Returning to my original statement regarding my feelings for quartz and mechanical watches, I’d like to tell you how the Tissot T-Touch Expert made me feel good about wearing a quartz watch again. No mechanical movement now or in the future will be able to do what this watch does. Not a chance. I don’t see this watch as being an homage to the fine tradition of watch making. Rather, the T-Touch Expert is a complex and wonderful gadget — one that happens to tell the time and sit on your wrist as well as perform many other functions. The Tissot T-Touch would make any boy the envy of the school yard, and make any grown man giddy at all the functionality. Men young and old alike will appreciate its looks and its character. This Tissot just epitomizes the watch you walk by seeing in a window and instantly know you want one. With retail price of around 00 it isn’t the cheapest indulgence, but it’s well made, something you won’t regret, and can easily function as your weekend or weekday watch. t-touch.com
After the recent design success that Jaquet Droz had with its (silly named) Grande Second Sport Utility Watch, the company began to realize an emerging market for the brand that included a younger constituency. The next step it seems is a more toned down, but equally energetic watch which is the Ceramic Power Reserve.
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You can see me happily brandishing my Pipboy 3000 in the images below. It is a fun addition to my otherwise non forearm sized watches, and Iove having it as part of the large fan base of the Fallout series. I am sure there will be some of these popping up on eBay. Check out Fallout 3 if you have the time and want some post0apocolypitc good times.
See Tiffany & Co. watches on eBay here.
The idea behind the Corpus Clock was two-fold. Represent time in an unorthodox manner, while stressing the fact that once time passes, it is literally eaten away never to return. The former concept is clearly demonstrated by the painstakingly detailed grotesque time eating grasshopper that sits atop the clock. The grasshopper is actually the escapement of the clock, which connects the power source to the mechanism that runs the watch. In this case, it directly operates the seconds elapsation of the clock, which in turn controls both the minutes and hours. Take a close look at the grasshopper a notice the moving eyes, mouth and even tongue. Parts of the head look to be sourced from records of paleolithic fish parts, which seems to share a look and monster like visage. Animated in its constant consumption of time, the grasshopper should be a signal to students taking too long to graduate. Or alternatively, perhaps a signal that once you get out of school, time moves so much faster, so enjoy the slow days of studying while you can. Either way it is a bit ominous.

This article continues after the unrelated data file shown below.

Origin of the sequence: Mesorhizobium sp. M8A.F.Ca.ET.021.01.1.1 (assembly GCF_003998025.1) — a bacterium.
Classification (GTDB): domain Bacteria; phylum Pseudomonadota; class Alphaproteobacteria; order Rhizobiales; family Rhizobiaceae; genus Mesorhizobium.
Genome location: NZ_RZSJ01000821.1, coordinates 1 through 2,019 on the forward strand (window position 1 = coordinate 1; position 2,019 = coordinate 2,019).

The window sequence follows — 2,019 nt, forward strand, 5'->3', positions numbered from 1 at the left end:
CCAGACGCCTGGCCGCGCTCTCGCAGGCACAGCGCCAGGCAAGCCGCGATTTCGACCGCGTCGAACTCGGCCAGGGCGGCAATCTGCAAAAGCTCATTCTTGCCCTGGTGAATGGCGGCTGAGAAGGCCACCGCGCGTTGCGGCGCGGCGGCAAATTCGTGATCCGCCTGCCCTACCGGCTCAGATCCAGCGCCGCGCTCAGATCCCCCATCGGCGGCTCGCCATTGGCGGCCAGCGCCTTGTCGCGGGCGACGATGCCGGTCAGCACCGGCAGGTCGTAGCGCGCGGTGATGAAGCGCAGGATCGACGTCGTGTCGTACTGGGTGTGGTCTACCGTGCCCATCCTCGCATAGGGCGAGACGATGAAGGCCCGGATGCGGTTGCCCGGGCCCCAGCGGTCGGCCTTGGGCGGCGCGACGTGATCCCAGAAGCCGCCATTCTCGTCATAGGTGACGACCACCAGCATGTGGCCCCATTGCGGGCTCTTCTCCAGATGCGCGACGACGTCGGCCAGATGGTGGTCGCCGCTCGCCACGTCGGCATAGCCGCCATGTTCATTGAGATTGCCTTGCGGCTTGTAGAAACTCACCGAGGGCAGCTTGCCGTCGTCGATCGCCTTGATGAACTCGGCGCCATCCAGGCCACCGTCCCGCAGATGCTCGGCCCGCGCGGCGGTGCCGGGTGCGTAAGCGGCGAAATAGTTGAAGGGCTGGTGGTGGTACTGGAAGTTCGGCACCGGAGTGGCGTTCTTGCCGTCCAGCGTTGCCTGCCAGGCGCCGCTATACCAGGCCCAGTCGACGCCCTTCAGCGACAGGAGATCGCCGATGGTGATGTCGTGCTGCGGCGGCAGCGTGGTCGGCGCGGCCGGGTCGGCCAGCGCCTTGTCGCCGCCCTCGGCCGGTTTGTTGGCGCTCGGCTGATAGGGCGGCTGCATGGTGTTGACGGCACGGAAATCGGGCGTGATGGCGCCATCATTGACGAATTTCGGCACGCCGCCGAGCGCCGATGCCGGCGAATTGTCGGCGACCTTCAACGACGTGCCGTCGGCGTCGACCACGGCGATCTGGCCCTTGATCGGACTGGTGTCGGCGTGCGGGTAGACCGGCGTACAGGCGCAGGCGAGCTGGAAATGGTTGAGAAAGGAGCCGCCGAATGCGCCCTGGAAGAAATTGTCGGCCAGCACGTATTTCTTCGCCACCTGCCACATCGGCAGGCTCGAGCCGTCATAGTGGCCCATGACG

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Honestly, it seems as though every watch company is over 150 years old, and the new ones are steeped in the heritage of a company that either led an innovation revolution, saved an economy, or made underwear for a king. Basically, the idea seems to be that purchasing a watch, should always be coupled with topics that have nothing to do with the watches they are selling. One of my favorite approaches is, "this company used to make highly functional utilitarian goods. Now it makes expensive luxury watches with the heritage of those utilitarian goods, but at 26 times the cost." Makes a ton of sense. From tool to jewelry is the way it goes.
Robert mentions that the Bulova Accutron Spaceview is not a pretty watch, and I agree with him, but I don't think it is trying to be a pretty watch, not does it need to be. It is actually trying to be a futuristic watch while being artistic at the same time. To this end the watch really excels. Different hands and cases give the Spaceview a different personality. The movement from the front look likes a robot from Battlestar Galactica, with its little copper coil eyes and thin face. It is undoubtedly a cool looking little timepiece, and certainly a welcome vestige of watchdom.
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